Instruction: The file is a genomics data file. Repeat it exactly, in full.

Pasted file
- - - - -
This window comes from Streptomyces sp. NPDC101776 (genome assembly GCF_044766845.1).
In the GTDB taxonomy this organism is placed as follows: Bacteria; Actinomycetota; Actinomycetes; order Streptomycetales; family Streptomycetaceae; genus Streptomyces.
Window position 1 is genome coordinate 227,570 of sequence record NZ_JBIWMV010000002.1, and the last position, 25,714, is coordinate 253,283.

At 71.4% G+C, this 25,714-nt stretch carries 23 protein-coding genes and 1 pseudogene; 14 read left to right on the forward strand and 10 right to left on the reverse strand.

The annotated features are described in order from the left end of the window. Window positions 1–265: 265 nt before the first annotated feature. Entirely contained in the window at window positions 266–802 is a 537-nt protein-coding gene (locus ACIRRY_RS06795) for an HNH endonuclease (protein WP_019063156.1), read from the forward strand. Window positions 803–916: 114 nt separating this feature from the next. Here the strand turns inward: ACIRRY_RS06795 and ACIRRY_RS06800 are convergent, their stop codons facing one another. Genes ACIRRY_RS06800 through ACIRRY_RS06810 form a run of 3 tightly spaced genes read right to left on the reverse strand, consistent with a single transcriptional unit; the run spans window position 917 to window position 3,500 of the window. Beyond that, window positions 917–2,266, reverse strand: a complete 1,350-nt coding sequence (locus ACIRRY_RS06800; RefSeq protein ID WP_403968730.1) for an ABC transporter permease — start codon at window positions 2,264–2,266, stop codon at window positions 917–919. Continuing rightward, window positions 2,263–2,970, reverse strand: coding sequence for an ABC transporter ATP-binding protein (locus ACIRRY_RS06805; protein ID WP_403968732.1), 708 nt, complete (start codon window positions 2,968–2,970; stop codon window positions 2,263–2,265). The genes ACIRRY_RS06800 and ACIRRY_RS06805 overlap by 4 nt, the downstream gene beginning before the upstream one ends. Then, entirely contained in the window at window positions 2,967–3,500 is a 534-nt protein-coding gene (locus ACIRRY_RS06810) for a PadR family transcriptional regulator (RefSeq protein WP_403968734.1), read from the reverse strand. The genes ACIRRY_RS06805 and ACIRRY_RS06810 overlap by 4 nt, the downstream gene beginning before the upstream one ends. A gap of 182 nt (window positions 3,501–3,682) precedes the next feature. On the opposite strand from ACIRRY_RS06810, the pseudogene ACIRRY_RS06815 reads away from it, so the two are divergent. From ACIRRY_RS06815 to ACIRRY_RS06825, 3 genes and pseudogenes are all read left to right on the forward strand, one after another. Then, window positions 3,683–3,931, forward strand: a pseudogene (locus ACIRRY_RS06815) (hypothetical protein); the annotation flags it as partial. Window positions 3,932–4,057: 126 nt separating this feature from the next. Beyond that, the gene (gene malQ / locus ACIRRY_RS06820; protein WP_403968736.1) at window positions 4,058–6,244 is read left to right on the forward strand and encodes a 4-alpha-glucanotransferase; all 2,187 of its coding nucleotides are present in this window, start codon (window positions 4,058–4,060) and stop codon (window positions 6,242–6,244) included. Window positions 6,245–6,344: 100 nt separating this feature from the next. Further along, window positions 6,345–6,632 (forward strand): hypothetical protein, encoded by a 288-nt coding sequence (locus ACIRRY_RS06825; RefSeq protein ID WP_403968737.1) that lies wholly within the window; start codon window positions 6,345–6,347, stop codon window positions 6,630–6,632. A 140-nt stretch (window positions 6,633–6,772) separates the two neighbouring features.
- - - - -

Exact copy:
This window comes from Streptomyces sp. NPDC101776 (genome assembly GCF_044766845.1).
In the GTDB taxonomy this organism is placed as follows: Bacteria; Actinomycetota; Actinomycetes; order Streptomycetales; family Streptomycetaceae; genus Streptomyces.
Window position 1 is genome coordinate 227,570 of sequence record NZ_JBIWMV010000002.1, and the last position, 25,714, is coordinate 253,283.

At 71.4% G+C, this 25,714-nt stretch carries 23 protein-coding genes and 1 pseudogene; 14 read left to right on the forward strand and 10 right to left on the reverse strand.

The annotated features are described in order from the left end of the window. Window positions 1–265: 265 nt before the first annotated feature. Entirely contained in the window at window positions 266–802 is a 537-nt protein-coding gene (locus ACIRRY_RS06795) for an HNH endonuclease (protein WP_019063156.1), read from the forward strand. Window positions 803–916: 114 nt separating this feature from the next. Here the strand turns inward: ACIRRY_RS06795 and ACIRRY_RS06800 are convergent, their stop codons facing one another. Genes ACIRRY_RS06800 through ACIRRY_RS06810 form a run of 3 tightly spaced genes read right to left on the reverse strand, consistent with a single transcriptional unit; the run spans window position 917 to window position 3,500 of the window. Beyond that, window positions 917–2,266, reverse strand: a complete 1,350-nt coding sequence (locus ACIRRY_RS06800; RefSeq protein ID WP_403968730.1) for an ABC transporter permease — start codon at window positions 2,264–2,266, stop codon at window positions 917–919. Continuing rightward, window positions 2,263–2,970, reverse strand: coding sequence for an ABC transporter ATP-binding protein (locus ACIRRY_RS06805; protein ID WP_403968732.1), 708 nt, complete (start codon window positions 2,968–2,970; stop codon window positions 2,263–2,265). The genes ACIRRY_RS06800 and ACIRRY_RS06805 overlap by 4 nt, the downstream gene beginning before the upstream one ends. Then, entirely contained in the window at window positions 2,967–3,500 is a 534-nt protein-coding gene (locus ACIRRY_RS06810) for a PadR family transcriptional regulator (RefSeq protein WP_403968734.1), read from the reverse strand. The genes ACIRRY_RS06805 and ACIRRY_RS06810 overlap by 4 nt, the downstream gene beginning before the upstream one ends. A gap of 182 nt (window positions 3,501–3,682) precedes the next feature. On the opposite strand from ACIRRY_RS06810, the pseudogene ACIRRY_RS06815 reads away from it, so the two are divergent. From ACIRRY_RS06815 to ACIRRY_RS06825, 3 genes and pseudogenes are all read left to right on the forward strand, one after another. Then, window positions 3,683–3,931, forward strand: a pseudogene (locus ACIRRY_RS06815) (hypothetical protein); the annotation flags it as partial. Window positions 3,932–4,057: 126 nt separating this feature from the next. Beyond that, the gene (gene malQ / locus ACIRRY_RS06820; protein WP_403968736.1) at window positions 4,058–6,244 is read left to right on the forward strand and encodes a 4-alpha-glucanotransferase; all 2,187 of its coding nucleotides are present in this window, start codon (window positions 4,058–4,060) and stop codon (window positions 6,242–6,244) included. Window positions 6,245–6,344: 100 nt separating this feature from the next. Further along, window positions 6,345–6,632 (forward strand): hypothetical protein, encoded by a 288-nt coding sequence (locus ACIRRY_RS06825; RefSeq protein ID WP_403968737.1) that lies wholly within the window; start codon window positions 6,345–6,347, stop codon window positions 6,630–6,632. A 140-nt stretch (window positions 6,633–6,772) separates the two neighbouring features.